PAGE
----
However, Mrs Manners discovered that the only way to access the chalet she had booked was to climb a set of five steep steps.  Personal injury claims experts report that there was no alternative accommodation available to her and her family at the time.

Mrs Manners, who had the ability to walk short distances with the aid of a crutch, grudgingly settled both herself and her family in the chalet.  Unfortunately, as she returned after a day trip out, during an attempt to climb the high stairs she slipped, tumbling down to the ground, seriously injuring herself.

The Basingstoke native sustained injuries to her spine in the incident.  As a result, her doctors say that she will be confined to a wheelchair permanently, leaving her dependent upon others for the rest of her life.

Ilfracombe based John Fowler Holidays, the firm that operates the caravan park, have admitted liability for the injuries suffered by Mrs Manners.  However, no agreement has yet been reached between the two legal teams embroiled in the court case in regards to how much personal injury compensation should be given to the injured woman.

North East hospitals pay £22m in medical negligence cases

According to recently released personal injury compensation figures, hospitals located in the North East have had to pay more than £22m in compensation from medical negligence cases in just one 12-month period.

Patients victimised by surgical blunders and hospital errors in the region have been keeping medical negligence solicitors busy, successfully pursuing more than £22.3 million in damages.  The Newcastle Hospitals NHS Foundation Trust, which is the largest NHS Trust in the area, was found to have paid out the most in compensation with a total of more than £7.11 million in combined payments.

The NHS Foundation Trusts for the City Hospitals Sunderland and Northumbria Healthcare came in second and third for large combined payouts.  The former was found to have made more than £4 million in combined payments, while the latter had doled out £3.5 million in total.

Durham City native Christina Malcolm, aged forty three, was one of the region’s many victims of medical negligence.  Ms Malcolm was left in need of round the clock care after both her doctor and hospital staff neglected to properly detect and diagnose her haemorrhage.

Her resultant injuries were so serious that the likelihood of her ever returning to work is extremely low.  The NHS Trust for her hospital paid her a total of £4 million in injury compensation as a result.

One spokesperson for NHS North East remarked that the health service’s first priority was to make sure that both staff and patients in the region were kept safe.  The spokesperson additionally said that those patients who had not received the suitable and expected standard of care should indeed be awarded compensatory damages.

Stockton man to make £300k car accident claim

After sustaining serious injuries to his spinal column when the vehicle he was riding in as a passenger went off the road, one Stockton man is to make a £300,000 car accident claim.

Hardwick native Gary Bannister, aged twenty seven, was left with paralysis from the neck down in an RTA that saw the vehicle he was a passenger in colliding with an embankment and rolling over several times before finally coming to rest upon its roof.  Along with her insurance company, the driver of the vehicle, Jordan Evans, now faces personal injury compensation claims that she had been driving without due care and attention, thus exposing Mr Bannister to unnecessary risk.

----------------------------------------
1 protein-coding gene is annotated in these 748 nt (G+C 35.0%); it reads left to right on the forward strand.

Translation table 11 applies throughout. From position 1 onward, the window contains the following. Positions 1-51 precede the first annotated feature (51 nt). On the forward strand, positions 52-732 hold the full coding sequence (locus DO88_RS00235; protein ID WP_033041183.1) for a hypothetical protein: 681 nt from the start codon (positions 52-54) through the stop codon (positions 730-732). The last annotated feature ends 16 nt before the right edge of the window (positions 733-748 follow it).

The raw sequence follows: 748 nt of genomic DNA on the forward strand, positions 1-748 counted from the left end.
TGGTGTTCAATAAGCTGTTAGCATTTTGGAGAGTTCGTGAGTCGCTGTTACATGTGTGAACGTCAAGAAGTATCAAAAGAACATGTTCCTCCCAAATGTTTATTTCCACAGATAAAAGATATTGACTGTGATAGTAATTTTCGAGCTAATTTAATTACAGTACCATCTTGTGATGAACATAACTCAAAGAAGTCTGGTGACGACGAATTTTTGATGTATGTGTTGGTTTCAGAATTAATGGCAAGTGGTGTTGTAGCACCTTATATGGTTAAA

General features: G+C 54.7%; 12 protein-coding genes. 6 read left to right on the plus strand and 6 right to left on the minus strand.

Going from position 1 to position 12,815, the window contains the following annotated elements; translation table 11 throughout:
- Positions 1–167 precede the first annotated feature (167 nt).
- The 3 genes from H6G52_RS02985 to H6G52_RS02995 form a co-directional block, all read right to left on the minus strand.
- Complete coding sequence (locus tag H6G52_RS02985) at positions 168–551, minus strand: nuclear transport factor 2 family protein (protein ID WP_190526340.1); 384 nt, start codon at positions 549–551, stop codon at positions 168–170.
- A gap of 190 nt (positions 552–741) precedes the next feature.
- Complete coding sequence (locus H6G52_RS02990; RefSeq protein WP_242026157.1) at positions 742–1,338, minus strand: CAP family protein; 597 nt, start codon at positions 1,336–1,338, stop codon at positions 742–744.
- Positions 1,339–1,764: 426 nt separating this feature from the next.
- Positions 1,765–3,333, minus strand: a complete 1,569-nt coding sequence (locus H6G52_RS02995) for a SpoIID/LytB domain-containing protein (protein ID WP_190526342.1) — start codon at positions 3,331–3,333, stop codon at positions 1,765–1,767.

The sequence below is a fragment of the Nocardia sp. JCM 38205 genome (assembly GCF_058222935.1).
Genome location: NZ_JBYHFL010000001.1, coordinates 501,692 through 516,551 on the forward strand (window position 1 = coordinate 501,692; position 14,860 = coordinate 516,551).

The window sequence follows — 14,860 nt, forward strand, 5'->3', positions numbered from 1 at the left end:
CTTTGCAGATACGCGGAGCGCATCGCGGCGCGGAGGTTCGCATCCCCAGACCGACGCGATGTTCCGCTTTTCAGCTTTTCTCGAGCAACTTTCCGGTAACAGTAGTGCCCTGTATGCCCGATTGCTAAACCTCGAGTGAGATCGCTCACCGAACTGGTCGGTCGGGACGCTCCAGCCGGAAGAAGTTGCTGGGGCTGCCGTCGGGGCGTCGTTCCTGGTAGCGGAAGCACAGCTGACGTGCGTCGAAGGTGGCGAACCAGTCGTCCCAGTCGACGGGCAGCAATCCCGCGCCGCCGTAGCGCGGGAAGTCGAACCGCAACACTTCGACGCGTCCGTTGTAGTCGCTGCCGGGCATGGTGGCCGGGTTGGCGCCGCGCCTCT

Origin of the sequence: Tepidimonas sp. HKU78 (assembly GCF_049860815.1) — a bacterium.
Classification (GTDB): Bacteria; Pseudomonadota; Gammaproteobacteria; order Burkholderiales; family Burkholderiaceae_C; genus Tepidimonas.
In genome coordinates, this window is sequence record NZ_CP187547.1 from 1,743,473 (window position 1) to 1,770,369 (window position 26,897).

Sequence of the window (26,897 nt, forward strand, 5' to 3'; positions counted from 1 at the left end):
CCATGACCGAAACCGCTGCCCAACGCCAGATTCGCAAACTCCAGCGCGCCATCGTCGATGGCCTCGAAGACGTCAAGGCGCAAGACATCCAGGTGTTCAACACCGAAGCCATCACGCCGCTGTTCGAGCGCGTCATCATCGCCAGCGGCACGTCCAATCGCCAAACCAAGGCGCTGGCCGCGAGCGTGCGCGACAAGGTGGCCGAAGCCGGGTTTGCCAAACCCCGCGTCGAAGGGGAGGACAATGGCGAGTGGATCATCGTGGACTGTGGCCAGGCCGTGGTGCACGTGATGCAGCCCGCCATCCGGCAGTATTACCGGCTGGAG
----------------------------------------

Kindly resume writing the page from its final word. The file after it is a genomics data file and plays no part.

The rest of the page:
According to the personal injury claims put forward in a High Court writ, the accident reduced Mr Bannister’s life expectancy and severely limited his future employment prospects.  Moreover, Mr Bannister’s condition could worsen due to risks of the development of a cyst upon his spinal column.

Miss Evans has already admitted to being guilty of driving with a lack of due care and attention at Scarborough Magistrates’ Court at an earlier hearing.  The driver was ordered to pay a fine of £150 and had six penalty points placed upon her license.

The amount of damages Mr Bannister is believed to be seeking is rumoured to be approximately £300,000 in compensation.  The paralysed man is also believed to be requesting a High Court order allowing him to return in the event of his condition deteriorating further, in order to claim more compensation.

Neither Miss Evans or her insurers have taken an opportunity to comment upon the pending legal case, experts say.

Restaurant worker battles for personal injury compensation

A pizza restaurant worker is currently battling for personal injury compensation in London’s High Court, according to work accident claim experts writing for the Daily Mail newspaper.

Mr Inacio Guedes, a one-time employee of the Pizza Express restaurant chain, had been a supervisor at one of the chain’s Uxbridge locations at the time of the incident that led to him bringing an accident claim against his former employers.  The incident allegedly occurred in 2006 when Mr Guedes lifted a 30kg box of dough balls – one that normally only holds one-half that weight and quantity of food ingredients and was accidentally filled twice over.

The former pizza restaurant supervisor claims that he sustained a serious injury to his back when he attempted to lift the box. Mr Guedes told the court that he has been in excruciating pain in the wake of the incident to the point where he cannot undertake any work that would involve bending or lifting, and the spinal fusion treatments he underwent in 2008 have done little to alleviate his condition.